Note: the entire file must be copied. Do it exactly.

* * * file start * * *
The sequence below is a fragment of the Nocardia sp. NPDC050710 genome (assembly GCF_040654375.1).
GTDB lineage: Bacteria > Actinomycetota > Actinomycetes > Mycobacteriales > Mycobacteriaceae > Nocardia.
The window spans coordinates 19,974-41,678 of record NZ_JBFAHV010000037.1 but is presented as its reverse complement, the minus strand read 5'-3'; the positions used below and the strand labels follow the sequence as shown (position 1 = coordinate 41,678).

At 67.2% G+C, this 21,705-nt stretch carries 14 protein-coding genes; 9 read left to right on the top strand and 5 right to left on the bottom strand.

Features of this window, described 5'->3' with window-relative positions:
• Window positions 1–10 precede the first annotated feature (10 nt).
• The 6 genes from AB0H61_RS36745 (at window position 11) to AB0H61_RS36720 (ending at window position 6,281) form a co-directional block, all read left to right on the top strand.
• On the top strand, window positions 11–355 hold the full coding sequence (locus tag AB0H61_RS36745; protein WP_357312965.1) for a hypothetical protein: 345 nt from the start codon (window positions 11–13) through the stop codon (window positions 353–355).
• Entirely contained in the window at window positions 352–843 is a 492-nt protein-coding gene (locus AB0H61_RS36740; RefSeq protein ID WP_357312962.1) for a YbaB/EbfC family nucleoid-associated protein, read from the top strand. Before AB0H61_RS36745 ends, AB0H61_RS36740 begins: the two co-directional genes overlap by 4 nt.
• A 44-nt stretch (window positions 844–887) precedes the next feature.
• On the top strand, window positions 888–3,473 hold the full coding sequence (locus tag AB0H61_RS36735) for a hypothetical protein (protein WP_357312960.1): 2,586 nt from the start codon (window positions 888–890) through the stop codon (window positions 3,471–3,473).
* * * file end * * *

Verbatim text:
The sequence below is a fragment of the Nocardia sp. NPDC050710 genome (assembly GCF_040654375.1).
GTDB lineage: Bacteria > Actinomycetota > Actinomycetes > Mycobacteriales > Mycobacteriaceae > Nocardia.
The window spans coordinates 19,974-41,678 of record NZ_JBFAHV010000037.1 but is presented as its reverse complement, the minus strand read 5'-3'; the positions used below and the strand labels follow the sequence as shown (position 1 = coordinate 41,678).

At 67.2% G+C, this 21,705-nt stretch carries 14 protein-coding genes; 9 read left to right on the top strand and 5 right to left on the bottom strand.

Features of this window, described 5'->3' with window-relative positions:
• Window positions 1–10 precede the first annotated feature (10 nt).
• The 6 genes from AB0H61_RS36745 (at window position 11) to AB0H61_RS36720 (ending at window position 6,281) form a co-directional block, all read left to right on the top strand.
• On the top strand, window positions 11–355 hold the full coding sequence (locus tag AB0H61_RS36745; protein WP_357312965.1) for a hypothetical protein: 345 nt from the start codon (window positions 11–13) through the stop codon (window positions 353–355).
• Entirely contained in the window at window positions 352–843 is a 492-nt protein-coding gene (locus AB0H61_RS36740; RefSeq protein ID WP_357312962.1) for a YbaB/EbfC family nucleoid-associated protein, read from the top strand. Before AB0H61_RS36745 ends, AB0H61_RS36740 begins: the two co-directional genes overlap by 4 nt.
• A 44-nt stretch (window positions 844–887) precedes the next feature.
• On the top strand, window positions 888–3,473 hold the full coding sequence (locus tag AB0H61_RS36735) for a hypothetical protein (protein WP_357312960.1): 2,586 nt from the start codon (window positions 888–890) through the stop codon (window positions 3,471–3,473).